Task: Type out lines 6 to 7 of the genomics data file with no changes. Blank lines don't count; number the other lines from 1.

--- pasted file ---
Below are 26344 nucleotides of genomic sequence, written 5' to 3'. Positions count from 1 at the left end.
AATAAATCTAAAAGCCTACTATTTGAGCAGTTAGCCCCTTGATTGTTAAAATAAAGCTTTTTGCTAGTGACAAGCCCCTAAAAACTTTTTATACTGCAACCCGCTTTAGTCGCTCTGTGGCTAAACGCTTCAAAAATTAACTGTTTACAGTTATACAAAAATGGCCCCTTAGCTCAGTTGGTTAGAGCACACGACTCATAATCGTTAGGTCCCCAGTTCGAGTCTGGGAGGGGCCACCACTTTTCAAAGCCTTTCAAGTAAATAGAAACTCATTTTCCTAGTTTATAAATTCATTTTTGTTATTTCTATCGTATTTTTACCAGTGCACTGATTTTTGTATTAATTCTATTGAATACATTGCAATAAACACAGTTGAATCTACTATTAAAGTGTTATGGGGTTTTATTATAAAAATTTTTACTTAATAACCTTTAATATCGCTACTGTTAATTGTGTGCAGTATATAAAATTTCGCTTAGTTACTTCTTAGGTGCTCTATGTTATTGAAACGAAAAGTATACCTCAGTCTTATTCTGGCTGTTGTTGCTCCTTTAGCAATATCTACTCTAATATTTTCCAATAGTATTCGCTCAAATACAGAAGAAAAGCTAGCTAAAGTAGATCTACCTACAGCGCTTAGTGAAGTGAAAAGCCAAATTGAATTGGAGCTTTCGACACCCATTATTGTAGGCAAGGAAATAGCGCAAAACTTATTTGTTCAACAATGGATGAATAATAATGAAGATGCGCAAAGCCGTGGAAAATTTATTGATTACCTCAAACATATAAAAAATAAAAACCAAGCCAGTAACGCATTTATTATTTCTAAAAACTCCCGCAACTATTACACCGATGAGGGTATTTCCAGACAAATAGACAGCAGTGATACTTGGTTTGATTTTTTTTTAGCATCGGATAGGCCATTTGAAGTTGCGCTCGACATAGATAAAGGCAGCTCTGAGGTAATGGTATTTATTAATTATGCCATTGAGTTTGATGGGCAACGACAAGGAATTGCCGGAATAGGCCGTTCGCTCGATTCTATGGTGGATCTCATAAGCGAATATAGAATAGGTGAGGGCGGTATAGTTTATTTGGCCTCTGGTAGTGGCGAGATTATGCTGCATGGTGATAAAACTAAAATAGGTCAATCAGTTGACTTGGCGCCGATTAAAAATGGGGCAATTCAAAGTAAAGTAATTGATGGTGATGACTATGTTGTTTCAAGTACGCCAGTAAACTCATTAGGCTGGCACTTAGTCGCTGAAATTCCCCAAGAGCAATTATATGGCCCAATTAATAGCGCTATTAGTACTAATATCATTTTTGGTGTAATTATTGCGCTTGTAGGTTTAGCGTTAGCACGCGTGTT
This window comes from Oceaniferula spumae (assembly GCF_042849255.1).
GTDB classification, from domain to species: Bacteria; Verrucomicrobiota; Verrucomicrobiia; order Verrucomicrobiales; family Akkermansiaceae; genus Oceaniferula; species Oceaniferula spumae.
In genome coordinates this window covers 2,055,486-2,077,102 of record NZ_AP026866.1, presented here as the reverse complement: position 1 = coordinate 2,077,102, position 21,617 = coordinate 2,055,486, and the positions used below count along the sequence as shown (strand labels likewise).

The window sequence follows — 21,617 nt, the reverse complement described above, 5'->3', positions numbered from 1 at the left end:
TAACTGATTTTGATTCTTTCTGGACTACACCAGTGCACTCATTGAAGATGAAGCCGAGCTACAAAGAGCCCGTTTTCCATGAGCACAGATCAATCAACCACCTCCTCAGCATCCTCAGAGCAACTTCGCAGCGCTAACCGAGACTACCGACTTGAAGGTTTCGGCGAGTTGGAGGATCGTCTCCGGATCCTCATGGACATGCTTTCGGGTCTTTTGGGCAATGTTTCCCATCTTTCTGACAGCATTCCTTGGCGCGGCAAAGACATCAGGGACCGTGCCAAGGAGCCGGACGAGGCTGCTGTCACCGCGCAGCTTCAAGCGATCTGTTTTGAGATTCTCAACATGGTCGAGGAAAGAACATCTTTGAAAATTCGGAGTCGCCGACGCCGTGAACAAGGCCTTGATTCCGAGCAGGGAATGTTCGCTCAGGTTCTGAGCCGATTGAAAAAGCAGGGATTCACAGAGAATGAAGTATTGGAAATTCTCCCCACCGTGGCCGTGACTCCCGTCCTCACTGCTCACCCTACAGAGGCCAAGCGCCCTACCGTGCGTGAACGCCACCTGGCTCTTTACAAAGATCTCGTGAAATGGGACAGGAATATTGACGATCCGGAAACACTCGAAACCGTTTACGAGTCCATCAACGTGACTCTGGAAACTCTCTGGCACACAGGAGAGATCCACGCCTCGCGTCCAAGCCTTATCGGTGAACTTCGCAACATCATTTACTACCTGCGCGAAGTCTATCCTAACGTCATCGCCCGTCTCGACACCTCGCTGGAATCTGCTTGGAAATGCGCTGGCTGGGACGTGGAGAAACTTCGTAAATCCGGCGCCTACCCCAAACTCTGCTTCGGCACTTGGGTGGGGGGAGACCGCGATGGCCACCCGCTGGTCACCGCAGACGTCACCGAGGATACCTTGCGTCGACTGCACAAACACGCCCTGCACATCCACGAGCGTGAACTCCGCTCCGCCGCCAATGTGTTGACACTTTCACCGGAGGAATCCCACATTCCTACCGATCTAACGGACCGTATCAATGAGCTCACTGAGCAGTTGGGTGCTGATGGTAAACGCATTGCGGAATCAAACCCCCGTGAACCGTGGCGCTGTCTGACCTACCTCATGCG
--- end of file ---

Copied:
The window sequence follows — 21,617 nt, the reverse complement described above, 5'->3', positions numbered from 1 at the left end:
TAACTGATTTTGATTCTTTCTGGACTACACCAGTGCACTCATTGAAGATGAAGCCGAGCTACAAAGAGCCCGTTTTCCATGAGCACAGATCAATCAACCACCTCCTCAGCATCCTCAGAGCAACTTCGCAGCGCTAACCGAGACTACCGACTTGAAGGTTTCGGCGAGTTGGAGGATCGTCTCCGGATCCTCATGGACATGCTTTCGGGTCTTTTGGGCAATGTTTCCCATCTTTCTGACAGCATTCCTTGGCGCGGCAAAGACATCAGGGACCGTGCCAAGGAGCCGGACGAGGCTGCTGTCACCGCGCAGCTTCAAGCGATCTGTTTTGAGATTCTCAACATGGTCGAGGAAAGAACATCTTTGAAAATTCGGAGTCGCCGACGCCGTGAACAAGGCCTTGATTCCGAGCAGGGAATGTTCGCTCAGGTTCTGAGCCGATTGAAAAAGCAGGGATTCACAGAGAATGAAGTATTGGAAATTCTCCCCACCGTGGCCGTGACTCCCGTCCTCACTGCTCACCCTACAGAGGCCAAGCGCCCTACCGTGCGTGAACGCCACCTGGCTCTTTACAAAGATCTCGTGAAATGGGACAGGAATATTGACGATCCGGAAACACTCGAAACCGTTTACGAGTCCATCAACGTGACTCTGGAAACTCTCTGGCACACAGGAGAGATCCACGCCTCGCGTCCAAGCCTTATCGGTGAACTTCGCAACATCATTTACTACCTGCGCGAAGTCTATCCTAACGTCATCGCCCGTCTCGACACCTCGCTGGAATCTGCTTGGAAATGCGCTGGCTGGGACGTGGAGAAACTTCGTAAATCCGGCGCCTACCCCAAACTCTGCTTCGGCACTTGGGTGGGGGGAGACCGCGATGGCCACCCGCTGGTCACCGCAGACGTCACCGAGGATACCTTGCGTCGACTGCACAAACACGCCCTGCACATCCACGAGCGTGAACTCCGCTCCGCCGCCAATGTGTTGACACTTTCACCGGAGGAATCCCACATTCCTACCGATCTAACGGACCGTATCAATGAGCTCACTGAGCAGTTGGGTGCTGATGGTAAACGCATTGCGGAATCAAACCCCCGTGAACCGTGGCGCTGTCTGACCTACCTCATGCG